2. Athletes who specialize early have a higher risk for injury
  3.  Early specialization is associated with burnout
  4. Elite athletes and Olympians tend to have been multi-sport athletes who specialized late, indicating that early specialization does not lead to long-term success

For athletes who aspire to play at collegiate or higher levels, specialization becomes necessary at some point. While the right time to specialize will vary from athlete to athlete, there are some guidelines.

  1. An athlete’s age can be used to gauge how many hours a week they should be practicing a specific sport (A 12 year old should spend no more than 12 hours a week on a certain sport)
  2. For most sports, waiting until an athlete has reached skeletal maturity is generally recommended
  3. Specialization should happen when the athlete chooses to do so, without external pressures

To access the complete mareting toolkit associated with this article, including a press release, social media posts, and shareable images, visit the PPS Marketing Resources page.

 

 

Let’s talk about the last time you—or someone close to youinterviewed for a new job. Chances are that the first step was a phone screen with your potential employer, and when you passed that portion of the process with flying colors, you were then invited for an in-person interview. At that stage, the employer probably asked you to answer a series of questions and to demonstrate your skills through a test or two. The process is set up in a way that narrows down the options until the most suitable candidate is found. Makes sense, right?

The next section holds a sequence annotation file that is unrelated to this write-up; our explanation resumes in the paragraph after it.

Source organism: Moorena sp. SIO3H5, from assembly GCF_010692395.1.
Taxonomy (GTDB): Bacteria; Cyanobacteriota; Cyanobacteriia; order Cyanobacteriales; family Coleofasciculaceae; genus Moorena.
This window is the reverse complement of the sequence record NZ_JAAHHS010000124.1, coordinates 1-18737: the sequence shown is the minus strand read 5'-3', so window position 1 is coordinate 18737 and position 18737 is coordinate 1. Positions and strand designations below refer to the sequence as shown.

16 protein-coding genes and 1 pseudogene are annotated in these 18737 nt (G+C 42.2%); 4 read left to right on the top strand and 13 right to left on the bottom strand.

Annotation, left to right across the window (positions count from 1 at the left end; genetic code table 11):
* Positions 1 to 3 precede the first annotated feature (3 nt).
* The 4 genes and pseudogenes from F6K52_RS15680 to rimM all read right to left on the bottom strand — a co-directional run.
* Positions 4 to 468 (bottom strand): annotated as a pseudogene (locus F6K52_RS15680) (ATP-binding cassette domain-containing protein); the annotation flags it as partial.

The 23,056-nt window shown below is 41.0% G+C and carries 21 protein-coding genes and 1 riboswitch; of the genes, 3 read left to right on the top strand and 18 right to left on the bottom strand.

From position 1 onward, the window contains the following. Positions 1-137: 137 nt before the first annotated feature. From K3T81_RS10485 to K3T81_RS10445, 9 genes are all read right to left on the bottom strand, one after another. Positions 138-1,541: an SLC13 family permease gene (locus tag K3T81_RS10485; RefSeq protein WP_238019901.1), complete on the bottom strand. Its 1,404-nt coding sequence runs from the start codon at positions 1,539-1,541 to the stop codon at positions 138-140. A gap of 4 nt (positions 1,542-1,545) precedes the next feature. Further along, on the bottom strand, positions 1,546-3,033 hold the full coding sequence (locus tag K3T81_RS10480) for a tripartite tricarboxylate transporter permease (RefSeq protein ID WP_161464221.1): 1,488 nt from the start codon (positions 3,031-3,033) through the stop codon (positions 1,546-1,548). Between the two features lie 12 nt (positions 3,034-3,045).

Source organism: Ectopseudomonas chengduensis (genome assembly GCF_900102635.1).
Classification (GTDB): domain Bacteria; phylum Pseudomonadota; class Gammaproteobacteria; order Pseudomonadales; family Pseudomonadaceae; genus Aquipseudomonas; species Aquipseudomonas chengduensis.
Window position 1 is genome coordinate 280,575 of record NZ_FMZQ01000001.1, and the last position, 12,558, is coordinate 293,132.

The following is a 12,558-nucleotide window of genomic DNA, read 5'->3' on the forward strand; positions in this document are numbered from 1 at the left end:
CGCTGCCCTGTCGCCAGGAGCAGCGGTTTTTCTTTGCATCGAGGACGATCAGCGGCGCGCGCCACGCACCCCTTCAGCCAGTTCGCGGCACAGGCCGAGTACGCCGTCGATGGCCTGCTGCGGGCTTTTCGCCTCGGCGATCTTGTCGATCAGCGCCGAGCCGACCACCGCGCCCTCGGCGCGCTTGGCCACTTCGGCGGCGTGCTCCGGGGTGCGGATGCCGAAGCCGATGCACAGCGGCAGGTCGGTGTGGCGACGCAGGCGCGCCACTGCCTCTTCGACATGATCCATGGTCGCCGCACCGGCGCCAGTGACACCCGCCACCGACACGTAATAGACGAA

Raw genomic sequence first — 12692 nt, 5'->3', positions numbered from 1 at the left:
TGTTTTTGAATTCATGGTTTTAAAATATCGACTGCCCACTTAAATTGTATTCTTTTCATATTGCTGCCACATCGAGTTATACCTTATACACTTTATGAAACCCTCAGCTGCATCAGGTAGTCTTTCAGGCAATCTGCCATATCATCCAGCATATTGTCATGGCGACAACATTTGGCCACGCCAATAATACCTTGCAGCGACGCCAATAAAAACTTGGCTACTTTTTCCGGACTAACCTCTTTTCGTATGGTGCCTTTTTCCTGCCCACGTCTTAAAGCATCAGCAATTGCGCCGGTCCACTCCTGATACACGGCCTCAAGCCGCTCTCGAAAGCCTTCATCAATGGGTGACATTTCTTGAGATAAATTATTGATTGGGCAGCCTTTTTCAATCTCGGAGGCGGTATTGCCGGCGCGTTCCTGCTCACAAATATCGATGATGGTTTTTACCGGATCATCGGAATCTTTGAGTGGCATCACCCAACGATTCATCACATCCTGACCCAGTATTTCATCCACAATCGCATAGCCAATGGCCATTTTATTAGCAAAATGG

Just as job recruiters screen applicants to find the best fit for an open position, your PT will ask you to perform a series of exercises so that she can observe and understand your body mechanics to uncover any issues or limitations. Used in combination with a full evaluation and assessment, these so-called movement screens are just one tool in identifying the most appropriate treatment or prevention program for you. But unlike that test you may have taken during a job interview, the screen is not testing your skills or abilities, it’s simply a way of identifying how your body functions during a variety of movements.

Now that spring is in full swing, it’s the perfect time of year to make an appointment with your physical therapist for a movement screen. The warmer weather means more time spent outdoors participating in sports and other recreational activities that may be physically demanding. A PT checkup that includes a movement screen will ensure that you’re physically able to engage in popular spring and summer adventures, whether it’s exploring in the woods, tending to your garden, or swimming at your family’s lake house.

Physical therapists perform movement screens for a variety of reasons, including: